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Old 01-17-2012, 08:34 PM   #1
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Default Making silver charms look old

Hi ladies. You were all so helpful with ideas for my last request so hoping you can help me with this one. Sometimes I find the shiny silver just spoils the look of my projects and needs to be toned down to give a more aged/vintage look. I did try Rub n Buff on some silver binder rings but it just rubbed off. Things like charms and clips etc, are the type of things I am meaning. Any ideas please?
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Old 01-17-2012, 10:26 PM   #2
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I painted some with acrylic paint, sanded in spots when dry, then inked with a brown ink. I pressed into my embossing ink pad and sprinkled with clear embossing powder. After it's heated (and cooled) the ink doesn't rub off. I would guess you could do the same with Rub n Buff.
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Old 01-17-2012, 11:24 PM   #3
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If it's real silver, I've heard that you can tarnish it with bleach.

If it's a faux silver metal, you might try some Ranger alcohol ink in a dark brown or black shade. I used alcohol ink to color some copper flashing blue. It turned out really well. As long as it was wet, I could rub it off. It dried quickly and once dried the color stayed on without a problem.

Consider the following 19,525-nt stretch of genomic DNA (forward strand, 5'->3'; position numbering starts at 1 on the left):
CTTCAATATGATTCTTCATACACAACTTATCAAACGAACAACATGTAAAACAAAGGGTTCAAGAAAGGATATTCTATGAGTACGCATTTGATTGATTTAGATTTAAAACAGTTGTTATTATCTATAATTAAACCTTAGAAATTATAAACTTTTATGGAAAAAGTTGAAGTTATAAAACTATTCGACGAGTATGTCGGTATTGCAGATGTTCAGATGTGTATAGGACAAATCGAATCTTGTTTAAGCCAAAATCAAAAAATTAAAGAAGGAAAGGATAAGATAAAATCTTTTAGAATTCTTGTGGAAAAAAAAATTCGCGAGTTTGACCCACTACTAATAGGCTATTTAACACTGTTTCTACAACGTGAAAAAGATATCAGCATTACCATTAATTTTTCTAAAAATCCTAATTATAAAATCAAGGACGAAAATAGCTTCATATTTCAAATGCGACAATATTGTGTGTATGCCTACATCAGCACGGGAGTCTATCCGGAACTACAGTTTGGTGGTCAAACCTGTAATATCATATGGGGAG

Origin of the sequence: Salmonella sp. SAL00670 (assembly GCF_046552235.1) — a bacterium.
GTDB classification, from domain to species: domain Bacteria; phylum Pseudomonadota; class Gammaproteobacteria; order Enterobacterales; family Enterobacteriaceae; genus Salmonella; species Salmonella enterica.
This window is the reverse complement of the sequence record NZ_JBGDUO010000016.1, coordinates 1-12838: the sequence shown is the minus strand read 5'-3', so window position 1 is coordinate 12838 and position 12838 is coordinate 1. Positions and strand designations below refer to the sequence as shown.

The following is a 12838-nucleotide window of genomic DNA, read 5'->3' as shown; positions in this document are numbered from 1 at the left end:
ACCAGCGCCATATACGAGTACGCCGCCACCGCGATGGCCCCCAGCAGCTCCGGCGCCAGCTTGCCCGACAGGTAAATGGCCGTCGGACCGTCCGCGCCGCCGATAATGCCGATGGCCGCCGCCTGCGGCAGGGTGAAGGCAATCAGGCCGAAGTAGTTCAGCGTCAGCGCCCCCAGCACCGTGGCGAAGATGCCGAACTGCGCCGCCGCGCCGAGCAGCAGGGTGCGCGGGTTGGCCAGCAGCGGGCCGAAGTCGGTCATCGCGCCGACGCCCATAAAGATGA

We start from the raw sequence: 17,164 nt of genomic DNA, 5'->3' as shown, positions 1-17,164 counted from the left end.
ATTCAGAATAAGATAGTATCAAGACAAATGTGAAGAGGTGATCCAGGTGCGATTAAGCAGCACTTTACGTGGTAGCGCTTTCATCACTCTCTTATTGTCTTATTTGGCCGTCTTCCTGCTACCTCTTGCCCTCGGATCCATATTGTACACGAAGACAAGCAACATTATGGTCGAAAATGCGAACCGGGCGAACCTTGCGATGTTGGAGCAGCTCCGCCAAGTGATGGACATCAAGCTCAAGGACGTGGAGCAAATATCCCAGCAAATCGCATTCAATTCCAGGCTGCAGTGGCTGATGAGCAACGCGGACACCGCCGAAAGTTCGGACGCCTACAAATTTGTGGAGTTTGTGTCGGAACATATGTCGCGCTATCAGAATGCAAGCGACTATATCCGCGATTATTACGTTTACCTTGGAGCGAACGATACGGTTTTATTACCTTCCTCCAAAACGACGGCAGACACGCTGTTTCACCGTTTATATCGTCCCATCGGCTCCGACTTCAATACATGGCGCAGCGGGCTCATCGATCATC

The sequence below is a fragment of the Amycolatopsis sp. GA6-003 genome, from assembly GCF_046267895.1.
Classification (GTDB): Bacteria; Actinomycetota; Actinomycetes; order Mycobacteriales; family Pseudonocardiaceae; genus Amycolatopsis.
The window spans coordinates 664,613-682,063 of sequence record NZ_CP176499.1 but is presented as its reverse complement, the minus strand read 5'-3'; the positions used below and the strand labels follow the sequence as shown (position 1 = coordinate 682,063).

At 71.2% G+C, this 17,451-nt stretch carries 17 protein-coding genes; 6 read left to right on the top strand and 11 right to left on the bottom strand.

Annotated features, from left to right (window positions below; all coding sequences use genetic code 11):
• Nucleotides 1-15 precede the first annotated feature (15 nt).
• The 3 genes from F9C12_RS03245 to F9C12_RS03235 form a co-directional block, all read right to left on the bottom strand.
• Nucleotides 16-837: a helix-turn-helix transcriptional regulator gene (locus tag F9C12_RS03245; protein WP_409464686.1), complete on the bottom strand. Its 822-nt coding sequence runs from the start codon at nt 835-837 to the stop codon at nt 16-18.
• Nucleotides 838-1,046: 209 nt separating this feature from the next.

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Old 01-18-2012, 01:33 AM   #4
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I've changed the color of a lot of my charms using my copics (which are also an alcohol based ink) or heated embossing powder. I've had some limited success with indian ink but it does take a while to dry.
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Old 01-18-2012, 03:48 AM   #5
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If it's real silver there is something called liver of sulfur (sounds nasty, I know) that can be applied to tarnish it. Most bead supply stores will carry it.
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Old 01-18-2012, 04:00 AM   #6
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for silver binder rings I was going to suggest alcohol inks (ranger/tim holtz) also.
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Old 01-18-2012, 09:36 AM   #7
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This looks easy to do.

Scroll down the page to see the buckles tarnished with a Sharpie and rubbing alcohol.

Ken's World in Progress
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Old 01-18-2012, 12:58 PM   #8
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Quote:

Originally Posted by KatarinaMView Post
If it's real silver there is something called liver of sulfur (sounds nasty, I know) that can be applied to tarnish it. Most bead supply stores will carry it.
Trust me, it doesn't just "sound" nasty, lol! It really STINKS!
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Old 01-18-2012, 05:23 PM   #9
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I read somewhere that you can use vinegar to tarnish metals. Just dab it on with a cotton ball and let sit over night - the longer the more tarnished. If that doesn't work, I would use alcohol inks.